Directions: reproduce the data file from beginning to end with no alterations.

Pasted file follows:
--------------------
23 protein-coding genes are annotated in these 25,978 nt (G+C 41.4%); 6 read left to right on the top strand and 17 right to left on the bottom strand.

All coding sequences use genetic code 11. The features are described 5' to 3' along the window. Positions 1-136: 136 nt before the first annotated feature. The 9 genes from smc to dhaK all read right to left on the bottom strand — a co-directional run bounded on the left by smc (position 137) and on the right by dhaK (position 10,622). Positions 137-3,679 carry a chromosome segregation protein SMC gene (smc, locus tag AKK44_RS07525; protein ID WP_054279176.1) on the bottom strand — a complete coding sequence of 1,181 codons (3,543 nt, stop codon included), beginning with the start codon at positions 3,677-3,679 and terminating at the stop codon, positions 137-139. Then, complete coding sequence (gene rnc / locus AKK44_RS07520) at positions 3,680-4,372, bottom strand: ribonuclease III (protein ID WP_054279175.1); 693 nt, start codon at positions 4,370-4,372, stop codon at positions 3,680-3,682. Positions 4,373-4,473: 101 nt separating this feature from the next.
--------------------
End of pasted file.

23 protein-coding genes are annotated in these 25,978 nt (G+C 41.4%); 6 read left to right on the top strand and 17 right to left on the bottom strand.

All coding sequences use genetic code 11. The features are described 5' to 3' along the window. Positions 1-136: 136 nt before the first annotated feature. The 9 genes from smc to dhaK all read right to left on the bottom strand — a co-directional run bounded on the left by smc (position 137) and on the right by dhaK (position 10,622). Positions 137-3,679 carry a chromosome segregation protein SMC gene (smc, locus tag AKK44_RS07525; protein ID WP_054279176.1) on the bottom strand — a complete coding sequence of 1,181 codons (3,543 nt, stop codon included), beginning with the start codon at positions 3,677-3,679 and terminating at the stop codon, positions 137-139. Then, complete coding sequence (gene rnc / locus AKK44_RS07520) at positions 3,680-4,372, bottom strand: ribonuclease III (protein ID WP_054279175.1); 693 nt, start codon at positions 4,370-4,372, stop codon at positions 3,680-3,682. Positions 4,373-4,473: 101 nt separating this feature from the next.